**“Unidimensionality”** is used to describe a specific type of **measurement scale**. **A unidimensional measurement scale has only one (“uni”) dimension. **In other words, it can be represented by a single number line. Some examples of simple, unidimensional scales:

- Height of people.
- Weight of cars.
- IQ.
- Volume of liquid.

**Unidimensionality can also refer to measuring a single ability, attribute, construct, or skill**. For example, a unidimensional mathematical test would be designed to measure *only* mathematical ability (and not, say, grasp of English grammar, knowledge of sports, or other non-mathematical subjects or concepts).

Some concepts (like height or weight) are obviously unidimensional. Others can be forced into a unidimensional status by narrowing the idea into a single, measurable construct. For example, self-worth is a psychological concept that has many layers of complexity and can be different for different situations (at home, at a party, at work, at your wedding). However, you can narrow the concept by making a simple line that has “low self worth” on the left and “high self worth” on the right.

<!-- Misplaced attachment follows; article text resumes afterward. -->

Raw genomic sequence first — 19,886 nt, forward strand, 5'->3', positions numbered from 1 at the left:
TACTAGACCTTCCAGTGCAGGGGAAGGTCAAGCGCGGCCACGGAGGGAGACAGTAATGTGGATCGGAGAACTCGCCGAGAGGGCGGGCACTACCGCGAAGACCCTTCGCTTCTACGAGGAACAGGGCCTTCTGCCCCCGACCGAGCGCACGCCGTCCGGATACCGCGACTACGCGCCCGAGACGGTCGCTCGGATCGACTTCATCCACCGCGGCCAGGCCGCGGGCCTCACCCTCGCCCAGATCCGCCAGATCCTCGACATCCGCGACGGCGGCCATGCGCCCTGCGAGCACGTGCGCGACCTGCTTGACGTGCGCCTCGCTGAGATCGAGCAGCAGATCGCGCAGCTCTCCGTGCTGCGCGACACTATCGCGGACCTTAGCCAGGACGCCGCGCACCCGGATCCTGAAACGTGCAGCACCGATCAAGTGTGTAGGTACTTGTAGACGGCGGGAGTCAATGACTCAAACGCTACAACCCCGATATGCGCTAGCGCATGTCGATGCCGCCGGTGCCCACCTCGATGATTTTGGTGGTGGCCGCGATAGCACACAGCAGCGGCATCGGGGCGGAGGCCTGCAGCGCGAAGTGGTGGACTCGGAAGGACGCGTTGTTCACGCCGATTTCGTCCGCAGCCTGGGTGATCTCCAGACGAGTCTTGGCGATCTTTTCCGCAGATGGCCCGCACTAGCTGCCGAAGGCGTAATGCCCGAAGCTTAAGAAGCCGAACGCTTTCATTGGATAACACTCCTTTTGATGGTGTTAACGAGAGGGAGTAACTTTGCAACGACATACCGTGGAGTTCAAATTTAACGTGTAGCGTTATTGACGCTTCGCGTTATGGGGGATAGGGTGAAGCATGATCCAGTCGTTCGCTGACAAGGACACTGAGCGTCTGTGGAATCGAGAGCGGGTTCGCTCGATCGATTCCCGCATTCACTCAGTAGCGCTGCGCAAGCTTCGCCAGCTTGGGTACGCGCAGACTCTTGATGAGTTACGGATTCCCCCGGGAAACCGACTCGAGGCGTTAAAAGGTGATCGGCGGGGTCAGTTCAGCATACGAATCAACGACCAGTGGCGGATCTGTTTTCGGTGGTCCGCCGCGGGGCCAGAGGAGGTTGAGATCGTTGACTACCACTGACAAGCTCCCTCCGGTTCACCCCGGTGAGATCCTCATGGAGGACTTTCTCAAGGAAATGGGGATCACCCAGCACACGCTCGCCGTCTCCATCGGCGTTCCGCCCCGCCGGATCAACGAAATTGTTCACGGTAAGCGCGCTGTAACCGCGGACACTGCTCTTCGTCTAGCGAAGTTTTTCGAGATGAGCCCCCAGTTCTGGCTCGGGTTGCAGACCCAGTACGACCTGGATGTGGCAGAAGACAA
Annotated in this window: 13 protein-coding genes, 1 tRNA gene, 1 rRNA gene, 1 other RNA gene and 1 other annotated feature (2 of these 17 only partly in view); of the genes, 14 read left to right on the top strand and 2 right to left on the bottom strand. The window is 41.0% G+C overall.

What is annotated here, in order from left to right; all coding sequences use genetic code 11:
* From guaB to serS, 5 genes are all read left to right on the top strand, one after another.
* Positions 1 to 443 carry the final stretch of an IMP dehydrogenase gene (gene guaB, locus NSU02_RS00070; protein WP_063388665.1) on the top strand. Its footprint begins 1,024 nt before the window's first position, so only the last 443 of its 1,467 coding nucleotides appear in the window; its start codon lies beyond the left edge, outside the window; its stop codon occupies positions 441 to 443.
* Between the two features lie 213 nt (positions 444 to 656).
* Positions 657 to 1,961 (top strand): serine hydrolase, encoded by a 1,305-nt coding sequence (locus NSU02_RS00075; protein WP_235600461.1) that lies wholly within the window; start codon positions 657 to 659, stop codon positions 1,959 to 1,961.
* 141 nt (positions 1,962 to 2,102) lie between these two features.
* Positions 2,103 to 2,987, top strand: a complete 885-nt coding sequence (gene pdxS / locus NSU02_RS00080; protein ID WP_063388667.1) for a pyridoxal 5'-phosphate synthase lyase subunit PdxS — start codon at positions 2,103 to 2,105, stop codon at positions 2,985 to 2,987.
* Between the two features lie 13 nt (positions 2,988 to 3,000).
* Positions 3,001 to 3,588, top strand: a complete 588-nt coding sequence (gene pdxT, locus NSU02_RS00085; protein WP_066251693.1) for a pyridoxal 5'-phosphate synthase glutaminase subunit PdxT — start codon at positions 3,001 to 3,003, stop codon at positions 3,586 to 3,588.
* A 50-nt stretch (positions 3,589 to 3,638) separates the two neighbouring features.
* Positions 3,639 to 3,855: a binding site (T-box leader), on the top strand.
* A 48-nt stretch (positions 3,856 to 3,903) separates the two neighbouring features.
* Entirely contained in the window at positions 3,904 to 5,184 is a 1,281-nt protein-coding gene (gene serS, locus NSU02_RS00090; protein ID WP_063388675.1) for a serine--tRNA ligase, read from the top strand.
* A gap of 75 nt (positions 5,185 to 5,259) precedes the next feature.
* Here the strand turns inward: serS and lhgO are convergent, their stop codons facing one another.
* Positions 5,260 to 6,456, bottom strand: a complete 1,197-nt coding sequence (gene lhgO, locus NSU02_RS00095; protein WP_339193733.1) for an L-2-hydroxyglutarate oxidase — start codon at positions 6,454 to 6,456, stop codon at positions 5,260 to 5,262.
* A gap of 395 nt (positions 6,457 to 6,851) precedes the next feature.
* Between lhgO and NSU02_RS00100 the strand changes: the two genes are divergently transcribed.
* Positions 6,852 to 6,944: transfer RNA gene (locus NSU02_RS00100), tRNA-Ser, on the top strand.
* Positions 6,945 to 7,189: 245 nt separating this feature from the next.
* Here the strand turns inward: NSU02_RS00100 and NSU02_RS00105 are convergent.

**Multidimensional scaling** is a visual representation of distances or dissimilarities between sets of objects. “**Objects”** can be colors, faces, map coordinates, political persuasion, or any kind of real or conceptual stimuli (Kruskal and Wish, 1978). Objects that are more similar (or have shorter distances) are closer together on the graph than objects that are less similar (or have longer distances). As well as interpreting dissimilarities as distances on a graph, MDS can also serve as a dimension reduction technique for high-dimensional data (Buja et. al, 2007).

The term scaling comes from psychometrics, where abstract concepts (“**objects”)** are assigned numbers according to a rule (Trochim, 2006). For example, you may want to quantify a person’s attitude to global warming. You could assign a “1” to “doesn’t believe in global warming”, a 10 to “firmly believes in global warming” and a scale of 2 to 9 for attitudes in between. You can also think of “**scaling**” as the fact that you’re essentially scaling down the data (i.e. making it simpler by creating lower-dimensional data). Data that is scaled down in dimension keeps similar properties. For example, two data points that are close together in high-dimensional space will also be close together in low-dimensional space (Martinez, 2005). The “**multidimensional**” part is due to the fact that you aren’t limited to two dimensional graphs or data. Three-dimensional, four-dimensional and higher plots are possible.

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